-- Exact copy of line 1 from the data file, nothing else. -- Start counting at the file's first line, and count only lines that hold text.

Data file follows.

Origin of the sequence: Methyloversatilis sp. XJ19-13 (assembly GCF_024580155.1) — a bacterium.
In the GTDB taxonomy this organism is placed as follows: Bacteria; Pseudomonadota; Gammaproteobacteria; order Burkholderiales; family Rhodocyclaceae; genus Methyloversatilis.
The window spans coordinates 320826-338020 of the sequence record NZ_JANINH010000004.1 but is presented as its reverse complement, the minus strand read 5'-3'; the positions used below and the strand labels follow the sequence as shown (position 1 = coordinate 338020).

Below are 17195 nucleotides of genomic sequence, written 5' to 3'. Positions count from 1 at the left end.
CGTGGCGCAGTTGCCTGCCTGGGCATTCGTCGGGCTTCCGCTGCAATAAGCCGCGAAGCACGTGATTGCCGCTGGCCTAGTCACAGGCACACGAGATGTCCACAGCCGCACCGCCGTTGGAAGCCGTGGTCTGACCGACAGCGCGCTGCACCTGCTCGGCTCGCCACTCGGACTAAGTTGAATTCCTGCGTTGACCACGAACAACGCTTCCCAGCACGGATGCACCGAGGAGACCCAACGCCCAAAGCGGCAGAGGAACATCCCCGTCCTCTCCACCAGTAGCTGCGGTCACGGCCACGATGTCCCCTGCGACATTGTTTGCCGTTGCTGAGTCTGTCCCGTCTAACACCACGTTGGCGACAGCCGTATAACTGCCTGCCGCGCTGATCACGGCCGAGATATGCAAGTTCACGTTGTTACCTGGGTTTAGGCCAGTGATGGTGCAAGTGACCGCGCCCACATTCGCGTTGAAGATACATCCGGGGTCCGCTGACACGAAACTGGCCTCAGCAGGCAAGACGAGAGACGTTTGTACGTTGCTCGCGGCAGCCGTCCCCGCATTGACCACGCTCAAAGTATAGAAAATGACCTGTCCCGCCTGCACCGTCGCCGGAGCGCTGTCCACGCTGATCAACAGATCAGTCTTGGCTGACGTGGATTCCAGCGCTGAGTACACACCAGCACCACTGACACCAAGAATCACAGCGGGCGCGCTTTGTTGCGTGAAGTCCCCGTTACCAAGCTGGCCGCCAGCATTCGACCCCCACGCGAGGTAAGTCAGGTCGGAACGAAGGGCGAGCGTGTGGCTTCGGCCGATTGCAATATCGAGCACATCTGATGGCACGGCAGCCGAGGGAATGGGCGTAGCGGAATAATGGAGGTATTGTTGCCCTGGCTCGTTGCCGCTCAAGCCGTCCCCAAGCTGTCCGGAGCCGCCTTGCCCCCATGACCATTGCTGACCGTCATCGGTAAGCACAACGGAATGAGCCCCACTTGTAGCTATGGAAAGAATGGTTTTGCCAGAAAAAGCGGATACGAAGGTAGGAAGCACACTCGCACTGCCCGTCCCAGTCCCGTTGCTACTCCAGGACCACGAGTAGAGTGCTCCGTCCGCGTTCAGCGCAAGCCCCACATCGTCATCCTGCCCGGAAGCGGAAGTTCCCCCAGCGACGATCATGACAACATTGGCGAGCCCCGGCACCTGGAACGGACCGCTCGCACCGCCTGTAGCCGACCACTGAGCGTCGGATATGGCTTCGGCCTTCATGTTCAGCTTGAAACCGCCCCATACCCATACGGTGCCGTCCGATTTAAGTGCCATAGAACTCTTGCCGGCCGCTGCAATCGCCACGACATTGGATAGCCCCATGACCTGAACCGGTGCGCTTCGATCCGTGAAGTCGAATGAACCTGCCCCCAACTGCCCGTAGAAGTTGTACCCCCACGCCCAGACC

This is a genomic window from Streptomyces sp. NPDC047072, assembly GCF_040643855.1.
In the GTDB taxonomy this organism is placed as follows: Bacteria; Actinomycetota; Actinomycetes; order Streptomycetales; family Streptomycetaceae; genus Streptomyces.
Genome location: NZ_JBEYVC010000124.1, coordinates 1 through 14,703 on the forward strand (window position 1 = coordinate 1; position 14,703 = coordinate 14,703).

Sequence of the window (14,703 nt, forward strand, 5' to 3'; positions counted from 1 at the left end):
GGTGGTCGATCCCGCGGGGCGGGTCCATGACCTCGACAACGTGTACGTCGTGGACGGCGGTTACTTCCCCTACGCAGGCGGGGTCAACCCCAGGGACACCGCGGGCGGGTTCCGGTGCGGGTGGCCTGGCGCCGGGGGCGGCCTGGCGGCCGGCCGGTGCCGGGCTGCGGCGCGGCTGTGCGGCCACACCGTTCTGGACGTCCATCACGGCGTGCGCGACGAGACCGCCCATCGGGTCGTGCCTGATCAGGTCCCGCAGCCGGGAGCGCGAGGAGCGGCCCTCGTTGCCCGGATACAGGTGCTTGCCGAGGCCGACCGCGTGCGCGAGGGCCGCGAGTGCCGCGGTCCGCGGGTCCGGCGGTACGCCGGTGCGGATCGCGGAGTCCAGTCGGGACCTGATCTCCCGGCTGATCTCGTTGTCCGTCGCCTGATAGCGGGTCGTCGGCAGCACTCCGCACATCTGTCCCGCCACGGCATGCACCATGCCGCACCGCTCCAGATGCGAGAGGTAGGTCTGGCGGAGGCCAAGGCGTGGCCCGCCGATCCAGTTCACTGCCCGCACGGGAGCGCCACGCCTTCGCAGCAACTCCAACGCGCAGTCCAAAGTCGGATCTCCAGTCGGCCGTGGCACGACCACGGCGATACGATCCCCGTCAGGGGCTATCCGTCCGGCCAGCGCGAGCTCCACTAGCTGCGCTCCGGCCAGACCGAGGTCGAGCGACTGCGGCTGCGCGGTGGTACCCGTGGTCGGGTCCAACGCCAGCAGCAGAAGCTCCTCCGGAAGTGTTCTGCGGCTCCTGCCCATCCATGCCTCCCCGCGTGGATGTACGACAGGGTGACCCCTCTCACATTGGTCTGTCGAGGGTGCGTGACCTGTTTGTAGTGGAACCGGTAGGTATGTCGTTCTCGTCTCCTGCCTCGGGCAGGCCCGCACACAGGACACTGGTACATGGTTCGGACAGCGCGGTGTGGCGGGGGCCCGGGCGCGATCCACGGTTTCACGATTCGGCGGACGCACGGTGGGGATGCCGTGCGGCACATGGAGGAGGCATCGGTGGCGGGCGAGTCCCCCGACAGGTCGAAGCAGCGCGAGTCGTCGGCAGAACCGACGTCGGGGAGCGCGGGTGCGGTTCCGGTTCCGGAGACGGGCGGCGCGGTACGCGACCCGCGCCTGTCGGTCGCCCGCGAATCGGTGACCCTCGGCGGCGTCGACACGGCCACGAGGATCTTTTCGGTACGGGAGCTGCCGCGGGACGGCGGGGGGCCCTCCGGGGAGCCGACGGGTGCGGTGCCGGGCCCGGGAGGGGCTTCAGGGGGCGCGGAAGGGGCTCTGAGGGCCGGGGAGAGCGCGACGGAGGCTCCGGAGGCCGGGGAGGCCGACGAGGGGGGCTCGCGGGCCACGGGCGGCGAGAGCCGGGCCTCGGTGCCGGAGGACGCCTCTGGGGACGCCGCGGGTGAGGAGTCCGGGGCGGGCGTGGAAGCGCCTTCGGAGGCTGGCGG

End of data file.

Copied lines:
Origin of the sequence: Methyloversatilis sp. XJ19-13 (assembly GCF_024580155.1) — a bacterium.